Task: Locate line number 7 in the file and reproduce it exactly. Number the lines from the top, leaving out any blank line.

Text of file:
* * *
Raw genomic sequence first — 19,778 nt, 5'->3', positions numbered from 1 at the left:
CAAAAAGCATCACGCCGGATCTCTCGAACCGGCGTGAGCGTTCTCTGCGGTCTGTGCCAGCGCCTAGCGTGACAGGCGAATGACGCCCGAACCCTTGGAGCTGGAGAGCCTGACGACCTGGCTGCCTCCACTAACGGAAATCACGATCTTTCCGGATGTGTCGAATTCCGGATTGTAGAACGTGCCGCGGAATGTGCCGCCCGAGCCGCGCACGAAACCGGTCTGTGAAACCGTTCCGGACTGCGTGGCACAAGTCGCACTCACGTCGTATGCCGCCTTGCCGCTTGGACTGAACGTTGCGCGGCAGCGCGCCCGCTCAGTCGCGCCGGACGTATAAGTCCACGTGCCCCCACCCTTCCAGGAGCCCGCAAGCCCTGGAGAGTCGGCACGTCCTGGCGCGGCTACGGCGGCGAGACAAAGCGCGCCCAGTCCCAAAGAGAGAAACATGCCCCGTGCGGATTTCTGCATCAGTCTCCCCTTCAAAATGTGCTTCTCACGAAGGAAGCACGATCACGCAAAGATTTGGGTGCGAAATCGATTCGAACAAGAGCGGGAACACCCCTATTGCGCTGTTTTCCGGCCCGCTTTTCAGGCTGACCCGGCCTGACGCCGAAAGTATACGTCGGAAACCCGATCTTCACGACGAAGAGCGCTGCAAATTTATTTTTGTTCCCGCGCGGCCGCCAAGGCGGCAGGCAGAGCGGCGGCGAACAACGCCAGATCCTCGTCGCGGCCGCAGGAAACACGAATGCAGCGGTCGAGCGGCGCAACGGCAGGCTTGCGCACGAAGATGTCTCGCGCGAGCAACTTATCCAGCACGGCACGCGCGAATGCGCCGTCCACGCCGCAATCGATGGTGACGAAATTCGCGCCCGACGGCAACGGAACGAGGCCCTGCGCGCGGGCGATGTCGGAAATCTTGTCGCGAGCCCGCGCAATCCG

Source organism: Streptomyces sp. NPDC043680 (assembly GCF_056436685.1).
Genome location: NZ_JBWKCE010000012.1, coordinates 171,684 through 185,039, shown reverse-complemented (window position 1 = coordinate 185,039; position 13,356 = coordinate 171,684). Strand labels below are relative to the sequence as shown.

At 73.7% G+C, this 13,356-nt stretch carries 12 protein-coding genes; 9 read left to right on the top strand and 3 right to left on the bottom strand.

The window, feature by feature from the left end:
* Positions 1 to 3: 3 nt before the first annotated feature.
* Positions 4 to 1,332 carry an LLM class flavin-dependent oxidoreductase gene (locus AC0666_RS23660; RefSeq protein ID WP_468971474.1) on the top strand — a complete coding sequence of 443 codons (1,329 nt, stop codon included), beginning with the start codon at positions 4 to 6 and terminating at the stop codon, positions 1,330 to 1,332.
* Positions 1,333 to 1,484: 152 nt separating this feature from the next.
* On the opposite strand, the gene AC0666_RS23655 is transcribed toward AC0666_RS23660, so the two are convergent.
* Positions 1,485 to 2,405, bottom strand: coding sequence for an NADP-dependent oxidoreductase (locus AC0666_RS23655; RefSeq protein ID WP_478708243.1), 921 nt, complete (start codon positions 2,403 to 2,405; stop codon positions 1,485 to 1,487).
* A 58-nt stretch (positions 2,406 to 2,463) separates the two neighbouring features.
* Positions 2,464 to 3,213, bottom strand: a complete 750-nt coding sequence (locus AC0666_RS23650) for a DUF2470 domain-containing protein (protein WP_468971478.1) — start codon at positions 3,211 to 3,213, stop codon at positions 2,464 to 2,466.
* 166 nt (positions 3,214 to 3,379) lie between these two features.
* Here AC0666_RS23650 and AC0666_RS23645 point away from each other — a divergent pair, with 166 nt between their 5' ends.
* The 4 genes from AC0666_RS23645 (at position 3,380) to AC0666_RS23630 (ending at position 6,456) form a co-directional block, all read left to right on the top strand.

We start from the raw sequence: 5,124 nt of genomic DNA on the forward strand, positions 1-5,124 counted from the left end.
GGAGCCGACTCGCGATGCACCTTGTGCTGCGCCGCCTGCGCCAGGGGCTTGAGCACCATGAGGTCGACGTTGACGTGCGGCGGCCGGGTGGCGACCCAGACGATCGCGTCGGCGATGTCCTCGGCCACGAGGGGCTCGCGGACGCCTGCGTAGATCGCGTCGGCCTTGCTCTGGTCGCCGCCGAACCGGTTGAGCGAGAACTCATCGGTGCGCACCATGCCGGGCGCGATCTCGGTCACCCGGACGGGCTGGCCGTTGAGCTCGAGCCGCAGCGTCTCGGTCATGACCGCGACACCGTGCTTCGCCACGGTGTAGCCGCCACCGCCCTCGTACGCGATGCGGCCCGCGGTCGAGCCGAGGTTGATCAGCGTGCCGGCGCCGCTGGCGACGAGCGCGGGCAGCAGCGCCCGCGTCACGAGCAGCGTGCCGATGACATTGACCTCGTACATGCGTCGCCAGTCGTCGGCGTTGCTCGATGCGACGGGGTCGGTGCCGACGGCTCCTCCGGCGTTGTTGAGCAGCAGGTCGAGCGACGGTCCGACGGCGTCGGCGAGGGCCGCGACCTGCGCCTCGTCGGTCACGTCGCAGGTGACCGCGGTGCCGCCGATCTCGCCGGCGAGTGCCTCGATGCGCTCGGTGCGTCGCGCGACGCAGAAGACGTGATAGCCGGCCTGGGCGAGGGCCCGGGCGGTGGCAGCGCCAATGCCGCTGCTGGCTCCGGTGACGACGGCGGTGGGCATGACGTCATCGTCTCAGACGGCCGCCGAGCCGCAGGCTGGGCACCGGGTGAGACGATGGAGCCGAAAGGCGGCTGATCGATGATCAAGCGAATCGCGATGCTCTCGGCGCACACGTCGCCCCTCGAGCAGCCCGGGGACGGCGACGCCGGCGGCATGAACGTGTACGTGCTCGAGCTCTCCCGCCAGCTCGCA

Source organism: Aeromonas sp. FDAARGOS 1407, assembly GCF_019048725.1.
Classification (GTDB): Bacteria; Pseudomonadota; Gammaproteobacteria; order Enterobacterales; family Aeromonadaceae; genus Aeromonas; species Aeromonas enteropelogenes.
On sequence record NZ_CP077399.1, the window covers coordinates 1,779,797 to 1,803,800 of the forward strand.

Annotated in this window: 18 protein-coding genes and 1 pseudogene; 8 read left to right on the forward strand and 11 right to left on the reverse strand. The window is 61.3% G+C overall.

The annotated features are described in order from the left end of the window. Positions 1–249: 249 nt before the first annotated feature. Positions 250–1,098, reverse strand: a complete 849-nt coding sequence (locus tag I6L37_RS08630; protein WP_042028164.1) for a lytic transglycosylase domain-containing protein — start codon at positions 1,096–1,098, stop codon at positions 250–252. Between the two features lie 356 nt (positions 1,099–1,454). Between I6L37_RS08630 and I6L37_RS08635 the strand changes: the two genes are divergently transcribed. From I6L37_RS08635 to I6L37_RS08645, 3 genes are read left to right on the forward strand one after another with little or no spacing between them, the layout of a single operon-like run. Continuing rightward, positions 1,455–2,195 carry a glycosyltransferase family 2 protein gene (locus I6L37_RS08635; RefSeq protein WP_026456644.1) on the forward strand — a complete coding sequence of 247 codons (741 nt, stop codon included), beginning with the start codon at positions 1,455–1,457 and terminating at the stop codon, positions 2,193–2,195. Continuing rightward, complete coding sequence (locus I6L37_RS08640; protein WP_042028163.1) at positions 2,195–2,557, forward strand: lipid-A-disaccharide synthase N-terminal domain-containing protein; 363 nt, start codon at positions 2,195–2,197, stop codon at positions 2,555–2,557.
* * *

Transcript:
* Positions 1 to 3: 3 nt before the first annotated feature.